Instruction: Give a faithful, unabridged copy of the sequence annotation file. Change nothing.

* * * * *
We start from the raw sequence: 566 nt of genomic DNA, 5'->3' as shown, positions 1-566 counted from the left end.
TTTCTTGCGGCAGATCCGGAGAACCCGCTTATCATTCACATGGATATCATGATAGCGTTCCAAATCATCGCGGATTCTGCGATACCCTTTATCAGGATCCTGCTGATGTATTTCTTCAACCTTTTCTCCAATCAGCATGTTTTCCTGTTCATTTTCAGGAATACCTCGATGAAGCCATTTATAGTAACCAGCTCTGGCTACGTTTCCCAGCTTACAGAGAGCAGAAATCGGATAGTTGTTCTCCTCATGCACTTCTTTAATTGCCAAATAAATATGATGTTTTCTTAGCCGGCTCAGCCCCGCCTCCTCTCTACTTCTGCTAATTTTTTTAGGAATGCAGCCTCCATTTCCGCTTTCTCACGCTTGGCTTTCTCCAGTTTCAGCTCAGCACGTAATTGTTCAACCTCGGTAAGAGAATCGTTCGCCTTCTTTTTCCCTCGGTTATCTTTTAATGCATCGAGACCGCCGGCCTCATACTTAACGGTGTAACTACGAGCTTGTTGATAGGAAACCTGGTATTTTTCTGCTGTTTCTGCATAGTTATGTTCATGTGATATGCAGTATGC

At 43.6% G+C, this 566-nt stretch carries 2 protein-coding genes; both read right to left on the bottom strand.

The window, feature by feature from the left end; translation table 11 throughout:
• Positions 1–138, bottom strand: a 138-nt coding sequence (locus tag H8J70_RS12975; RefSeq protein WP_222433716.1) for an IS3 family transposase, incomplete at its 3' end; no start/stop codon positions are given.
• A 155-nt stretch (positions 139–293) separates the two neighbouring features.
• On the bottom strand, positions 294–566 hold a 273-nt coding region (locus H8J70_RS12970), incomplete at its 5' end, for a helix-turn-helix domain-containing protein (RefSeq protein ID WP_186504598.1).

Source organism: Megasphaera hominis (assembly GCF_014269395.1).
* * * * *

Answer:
We start from the raw sequence: 566 nt of genomic DNA, 5'->3' as shown, positions 1-566 counted from the left end.
TTTCTTGCGGCAGATCCGGAGAACCCGCTTATCATTCACATGGATATCATGATAGCGTTCCAAATCATCGCGGATTCTGCGATACCCTTTATCAGGATCCTGCTGATGTATTTCTTCAACCTTTTCTCCAATCAGCATGTTTTCCTGTTCATTTTCAGGAATACCTCGATGAAGCCATTTATAGTAACCAGCTCTGGCTACGTTTCCCAGCTTACAGAGAGCAGAAATCGGATAGTTGTTCTCCTCATGCACTTCTTTAATTGCCAAATAAATATGATGTTTTCTTAGCCGGCTCAGCCCCGCCTCCTCTCTACTTCTGCTAATTTTTTTAGGAATGCAGCCTCCATTTCCGCTTTCTCACGCTTGGCTTTCTCCAGTTTCAGCTCAGCACGTAATTGTTCAACCTCGGTAAGAGAATCGTTCGCCTTCTTTTTCCCTCGGTTATCTTTTAATGCATCGAGACCGCCGGCCTCATACTTAACGGTGTAACTACGAGCTTGTTGATAGGAAACCTGGTATTTTTCTGCTGTTTCTGCATAGTTATGTTCATGTGATATGCAGTATGC

At 43.6% G+C, this 566-nt stretch carries 2 protein-coding genes; both read right to left on the bottom strand.

The window, feature by feature from the left end; translation table 11 throughout:
• Positions 1–138, bottom strand: a 138-nt coding sequence (locus tag H8J70_RS12975; RefSeq protein WP_222433716.1) for an IS3 family transposase, incomplete at its 3' end; no start/stop codon positions are given.
• A 155-nt stretch (positions 139–293) separates the two neighbouring features.
• On the bottom strand, positions 294–566 hold a 273-nt coding region (locus H8J70_RS12970), incomplete at its 5' end, for a helix-turn-helix domain-containing protein (RefSeq protein ID WP_186504598.1).

Source organism: Megasphaera hominis (assembly GCF_014269395.1).